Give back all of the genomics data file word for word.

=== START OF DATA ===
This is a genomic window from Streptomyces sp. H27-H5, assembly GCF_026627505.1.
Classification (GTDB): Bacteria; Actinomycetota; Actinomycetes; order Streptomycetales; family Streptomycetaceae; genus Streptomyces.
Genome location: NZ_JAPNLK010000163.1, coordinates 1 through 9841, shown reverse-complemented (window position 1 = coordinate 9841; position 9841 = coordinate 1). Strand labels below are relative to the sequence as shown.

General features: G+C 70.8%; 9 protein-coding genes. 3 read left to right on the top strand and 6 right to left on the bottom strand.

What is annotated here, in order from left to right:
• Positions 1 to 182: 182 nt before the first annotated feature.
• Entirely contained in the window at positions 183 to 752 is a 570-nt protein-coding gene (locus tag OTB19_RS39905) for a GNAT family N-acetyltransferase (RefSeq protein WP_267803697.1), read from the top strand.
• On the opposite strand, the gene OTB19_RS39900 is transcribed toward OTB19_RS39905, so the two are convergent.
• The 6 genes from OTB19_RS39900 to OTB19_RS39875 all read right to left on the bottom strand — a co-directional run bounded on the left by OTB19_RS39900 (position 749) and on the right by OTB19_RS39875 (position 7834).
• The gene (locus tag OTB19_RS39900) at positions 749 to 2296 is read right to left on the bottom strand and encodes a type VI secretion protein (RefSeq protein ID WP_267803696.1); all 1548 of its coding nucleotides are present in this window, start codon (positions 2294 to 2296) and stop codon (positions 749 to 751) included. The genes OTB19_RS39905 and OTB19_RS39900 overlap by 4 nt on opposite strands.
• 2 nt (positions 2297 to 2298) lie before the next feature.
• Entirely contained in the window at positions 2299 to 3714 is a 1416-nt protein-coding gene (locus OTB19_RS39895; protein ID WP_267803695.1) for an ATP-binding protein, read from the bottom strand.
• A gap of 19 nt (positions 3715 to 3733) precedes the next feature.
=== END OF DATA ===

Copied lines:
This is a genomic window from Streptomyces sp. H27-H5, assembly GCF_026627505.1.
Classification (GTDB): Bacteria; Actinomycetota; Actinomycetes; order Streptomycetales; family Streptomycetaceae; genus Streptomyces.
Genome location: NZ_JAPNLK010000163.1, coordinates 1 through 9841, shown reverse-complemented (window position 1 = coordinate 9841; position 9841 = coordinate 1). Strand labels below are relative to the sequence as shown.

General features: G+C 70.8%; 9 protein-coding genes. 3 read left to right on the top strand and 6 right to left on the bottom strand.

What is annotated here, in order from left to right:
• Positions 1 to 182: 182 nt before the first annotated feature.
• Entirely contained in the window at positions 183 to 752 is a 570-nt protein-coding gene (locus tag OTB19_RS39905) for a GNAT family N-acetyltransferase (RefSeq protein WP_267803697.1), read from the top strand.
• On the opposite strand, the gene OTB19_RS39900 is transcribed toward OTB19_RS39905, so the two are convergent.
• The 6 genes from OTB19_RS39900 to OTB19_RS39875 all read right to left on the bottom strand — a co-directional run bounded on the left by OTB19_RS39900 (position 749) and on the right by OTB19_RS39875 (position 7834).
• The gene (locus tag OTB19_RS39900) at positions 749 to 2296 is read right to left on the bottom strand and encodes a type VI secretion protein (RefSeq protein ID WP_267803696.1); all 1548 of its coding nucleotides are present in this window, start codon (positions 2294 to 2296) and stop codon (positions 749 to 751) included. The genes OTB19_RS39905 and OTB19_RS39900 overlap by 4 nt on opposite strands.
• 2 nt (positions 2297 to 2298) lie before the next feature.
• Entirely contained in the window at positions 2299 to 3714 is a 1416-nt protein-coding gene (locus OTB19_RS39895; protein ID WP_267803695.1) for an ATP-binding protein, read from the bottom strand.
• A gap of 19 nt (positions 3715 to 3733) precedes the next feature.